• CinemaRetro
“A Mesmerizing Battle Of Wills”

By Raymond Benson

Some say the year 1939 was the “greatest year of cinema,” and, sure, there were many memorable titles released then that remain classics today. I argue, though, that 1962 was even better. Lawrence of Arabia. To Kill a Mockingbird. Dr. No. The Longest Day. The Manchurian Candidate. The Man Who Shot Liberty Valance. The Music Man. Jules and Jim. And there was also Arthur Penn’s The Miracle Worker.

Based on the stage play by William Gibson (who also wrote the Oscar-nominated screenplay), The Miracle Worker contains two of the most astonishing performances ever put on celluloid. Anne Bancroft and Patty Duke both deservedly won Oscars for their roles, respectively, as the teacher Annie Sullivan and the remarkable Helen Keller as a young girl. The pair light up the screen in intimate, physically-demanding scenes that become a mesmerizing battle of wills—which is what
See full article at CinemaRetro »

The Meg 2 Is Pulling Ideas from Steven Alten's Other Meg Books?

The Meg 2 Is Pulling Ideas from Steven Alten's Other Meg Books?
The Jason Statham kicks a giant prehistoric shark in the face for two hours motion picture The Meg was one of the more entertaining horror-action movies to hit the screen last year. National Treasure and 3 Ninjas director Jon Turteltaub's big-budget adaptation of author Steve Alten's 1997 blockbuster book Meg: A Novel of Deep Terror was a big enough hit with audiences (and kinda critics) that it seems The Meg 2 is set to swim our way sooner rather than later. But more interesting still is the fact that The Meg 2 may be based on one of Alten's other The Meg books.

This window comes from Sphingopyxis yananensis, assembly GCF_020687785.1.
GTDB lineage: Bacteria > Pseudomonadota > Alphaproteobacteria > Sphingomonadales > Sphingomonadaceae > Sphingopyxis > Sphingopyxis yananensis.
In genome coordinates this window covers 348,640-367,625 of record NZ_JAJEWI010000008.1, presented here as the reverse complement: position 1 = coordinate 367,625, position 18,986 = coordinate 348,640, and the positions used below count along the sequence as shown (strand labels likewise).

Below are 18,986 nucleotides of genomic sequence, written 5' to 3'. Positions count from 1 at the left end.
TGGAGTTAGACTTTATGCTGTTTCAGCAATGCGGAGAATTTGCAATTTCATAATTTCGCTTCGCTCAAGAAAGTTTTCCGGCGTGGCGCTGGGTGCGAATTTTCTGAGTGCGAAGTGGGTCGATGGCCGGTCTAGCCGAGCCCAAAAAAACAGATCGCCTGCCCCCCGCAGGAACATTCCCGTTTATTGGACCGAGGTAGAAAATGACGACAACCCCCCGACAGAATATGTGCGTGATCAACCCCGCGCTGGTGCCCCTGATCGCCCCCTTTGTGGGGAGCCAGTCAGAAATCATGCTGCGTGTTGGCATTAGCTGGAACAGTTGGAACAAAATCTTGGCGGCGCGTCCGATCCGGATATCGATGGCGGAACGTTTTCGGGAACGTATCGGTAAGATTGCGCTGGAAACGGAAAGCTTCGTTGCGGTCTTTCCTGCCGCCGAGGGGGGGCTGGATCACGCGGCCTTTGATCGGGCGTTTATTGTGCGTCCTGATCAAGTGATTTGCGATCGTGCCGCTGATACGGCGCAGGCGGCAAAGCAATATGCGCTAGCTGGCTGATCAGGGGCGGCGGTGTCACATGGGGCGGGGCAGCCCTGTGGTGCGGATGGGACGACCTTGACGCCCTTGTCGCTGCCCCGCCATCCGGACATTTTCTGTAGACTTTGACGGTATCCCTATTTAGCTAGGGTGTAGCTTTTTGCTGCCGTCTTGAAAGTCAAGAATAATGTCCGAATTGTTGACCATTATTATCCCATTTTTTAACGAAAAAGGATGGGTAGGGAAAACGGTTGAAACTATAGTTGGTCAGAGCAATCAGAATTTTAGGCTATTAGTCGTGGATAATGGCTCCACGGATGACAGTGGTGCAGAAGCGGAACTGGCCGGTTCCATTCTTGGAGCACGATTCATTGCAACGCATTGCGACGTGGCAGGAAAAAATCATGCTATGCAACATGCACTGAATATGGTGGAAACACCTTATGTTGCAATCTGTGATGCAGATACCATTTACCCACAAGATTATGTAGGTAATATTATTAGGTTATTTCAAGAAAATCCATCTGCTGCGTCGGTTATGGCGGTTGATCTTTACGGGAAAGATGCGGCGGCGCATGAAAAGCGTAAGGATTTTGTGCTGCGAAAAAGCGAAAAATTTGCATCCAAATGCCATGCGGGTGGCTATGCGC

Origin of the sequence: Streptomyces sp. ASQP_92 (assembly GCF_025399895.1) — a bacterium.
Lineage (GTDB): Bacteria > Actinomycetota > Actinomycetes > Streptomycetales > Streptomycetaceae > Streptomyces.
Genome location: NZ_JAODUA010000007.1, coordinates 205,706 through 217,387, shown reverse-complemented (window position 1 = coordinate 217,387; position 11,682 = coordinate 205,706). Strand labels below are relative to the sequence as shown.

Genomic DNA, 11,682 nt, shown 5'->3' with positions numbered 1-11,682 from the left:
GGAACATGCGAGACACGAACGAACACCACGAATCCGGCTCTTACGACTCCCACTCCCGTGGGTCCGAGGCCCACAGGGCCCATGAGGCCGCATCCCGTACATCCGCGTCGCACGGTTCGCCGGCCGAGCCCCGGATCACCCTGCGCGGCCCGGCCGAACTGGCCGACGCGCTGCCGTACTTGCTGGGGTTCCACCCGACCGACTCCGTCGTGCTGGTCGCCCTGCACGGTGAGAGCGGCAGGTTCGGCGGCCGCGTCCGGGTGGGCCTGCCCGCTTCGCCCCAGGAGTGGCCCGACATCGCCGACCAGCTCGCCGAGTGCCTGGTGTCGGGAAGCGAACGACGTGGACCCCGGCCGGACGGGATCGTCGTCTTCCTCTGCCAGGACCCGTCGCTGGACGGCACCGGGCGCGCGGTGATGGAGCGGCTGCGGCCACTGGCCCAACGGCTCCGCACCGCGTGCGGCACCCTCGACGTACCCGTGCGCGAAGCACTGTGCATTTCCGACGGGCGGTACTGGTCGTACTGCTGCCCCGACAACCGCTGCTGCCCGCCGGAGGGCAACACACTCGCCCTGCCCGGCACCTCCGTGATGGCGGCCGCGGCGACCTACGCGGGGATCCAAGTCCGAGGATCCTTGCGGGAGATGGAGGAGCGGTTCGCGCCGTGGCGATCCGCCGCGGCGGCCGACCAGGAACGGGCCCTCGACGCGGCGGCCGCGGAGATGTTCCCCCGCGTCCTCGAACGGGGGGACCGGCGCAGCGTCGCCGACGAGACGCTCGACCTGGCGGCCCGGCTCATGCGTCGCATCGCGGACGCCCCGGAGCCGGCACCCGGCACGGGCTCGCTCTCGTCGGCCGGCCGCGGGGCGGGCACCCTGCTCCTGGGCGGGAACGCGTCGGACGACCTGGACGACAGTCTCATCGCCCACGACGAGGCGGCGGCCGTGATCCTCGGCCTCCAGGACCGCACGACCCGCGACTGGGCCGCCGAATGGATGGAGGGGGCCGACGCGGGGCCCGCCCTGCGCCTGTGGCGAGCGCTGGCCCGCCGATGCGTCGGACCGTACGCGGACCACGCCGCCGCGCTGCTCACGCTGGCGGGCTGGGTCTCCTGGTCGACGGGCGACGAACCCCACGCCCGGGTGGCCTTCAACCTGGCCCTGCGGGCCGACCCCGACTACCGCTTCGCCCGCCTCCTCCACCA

Producer Lorenzo di Bonaventura recently said in an interview.

"I think a little bit and I'm going to reserve comment because until I read it, I don't want to send people off in the wrong direction."

Fair enough, Di Bonaventura. But just saying The Meg 2 might
See full article at MovieWeb »

Bruno Ganz: He Played Hitler and a Hovering Angel, But Was Most Memorable When Caught Between Good and Evil

  • Variety
Bruno Ganz: He Played Hitler and a Hovering Angel, But Was Most Memorable When Caught Between Good and Evil
A lot of people probably don’t know it, but when the superb Swiss actor Bruno Ganz, who died Friday at 77, took on the role that brought him his greatest jolt of fame, playing Adolf Hitler in “Downfall,” it was one of the most paradoxical casting choices in modern movies. Ganz, portraying Hitler in the final days of World War II, when the Führer was trapped in his bunker, did an impersonation of Hitler at his most full-throttle fulminating. The performance was raging, antic, operatic, possessed; it was true homicidal acting. (That’s one reason why “Downfall” became the movie that launched a thousand Hitler Internet memes.)

Yet up until then, that kind of smash-mouth volatility had almost nothing to do with the persona of Bruno Ganz. He was sly, pensive, puckish yet woeful, inwardly commanding, almost always intensely becalmed, an actor with a light in his eye that could
See full article at Variety »

Bruno Ganz Dies: Swiss Actor In ‘Downfall’ Was 77

  • Deadline
Bruno Ganz Dies: Swiss Actor In ‘Downfall’ Was 77
Bruno Ganz, whose best-known roles were portraying the extremes of an angel and Adolph Hitler, died in Zurich at age 77 on Friday. His cause of death was colon cancer, according to representatives.